It was, after all, at least partly due to the pain and suffering I experienced in my marriage that I sought Jesus and a deeper practice of my Catholic faith four years ago.  If we had not persevered in that painful marriage I might not had been open to conversion or the blessings and graces that flowed to us thereafter.  I now consider my wife truly a gift from God, but if she and I had veered away from God’s plan and had gotten divorced, thereby breaking our covenant of marriage, we would have altered the courses of the lives of our kids and others around us irrevocably.  If that had happened I am certain we would not be where we are today, basking in the afterglow of what was arguably the most beautiful wedding we have ever experienced.

I believe the fact that my wife and I stayed together through a difficult marriage now going on 29 years shows that some couples give up on marriage much too easily.  Honoring the marital covenant we made before God helped to lay the cornerstone upon which our kids, with divine assistance, could start to build their own families.  I can’t imagine our two sons being in the situations they are now if my wife and I had divorced, causing our family to become broken and extended.  Our older son and his wife, creating a stable and loving marriage, set the stage for their offspring to grow up in a happy and nurturing home environment.  Our younger son and his new bride are off to a great start and have made some wise choices thus far and have avoided some of the errors my wife and I made like living together early on.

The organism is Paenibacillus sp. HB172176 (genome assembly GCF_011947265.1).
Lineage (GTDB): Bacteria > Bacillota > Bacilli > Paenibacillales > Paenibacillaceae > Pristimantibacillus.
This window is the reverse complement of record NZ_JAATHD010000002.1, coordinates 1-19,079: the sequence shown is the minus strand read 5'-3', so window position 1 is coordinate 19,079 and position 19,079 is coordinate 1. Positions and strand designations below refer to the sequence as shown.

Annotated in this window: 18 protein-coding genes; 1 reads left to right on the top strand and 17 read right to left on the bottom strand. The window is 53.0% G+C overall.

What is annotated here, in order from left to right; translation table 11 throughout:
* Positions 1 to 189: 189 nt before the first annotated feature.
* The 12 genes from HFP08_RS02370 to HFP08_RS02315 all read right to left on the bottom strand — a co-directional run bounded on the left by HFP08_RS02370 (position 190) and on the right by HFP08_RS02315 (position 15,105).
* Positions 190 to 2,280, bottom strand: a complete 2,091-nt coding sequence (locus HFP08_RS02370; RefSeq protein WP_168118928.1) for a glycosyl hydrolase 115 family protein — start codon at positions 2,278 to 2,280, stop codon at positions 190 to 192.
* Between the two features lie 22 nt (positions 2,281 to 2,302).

I know that the best thing my wife and I can do to help ourselves and our children get to heaven is to stay together and work on our own calls to holiness, creating better examples for our family and others around us.  I realized late in life (but not too late!) that it really takes three to get married – a man, a woman, and Jesus Christ.  My prayer for my family is that they will all know, deeply and intimately in their lives, the transcendent love of God.  A love powerful enough to have created the entire universe.

Nicholas Rawe

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Nicholas Rawe, a small business owner and graduate of California State University at Long Beach, spent three decades away from God, was drawn back to the Church through music ministry, and experienced a deep conversion within his Catholic faith in 2013 sparked by the writings of Matthew Kelley and the Dynamic Catholic Institute. He has a calling to share the profound transformations Jesus has enacted within all facets of his life, and he is involved in music ministry, youth ministry, and the new evangelization at his parish in Southern California.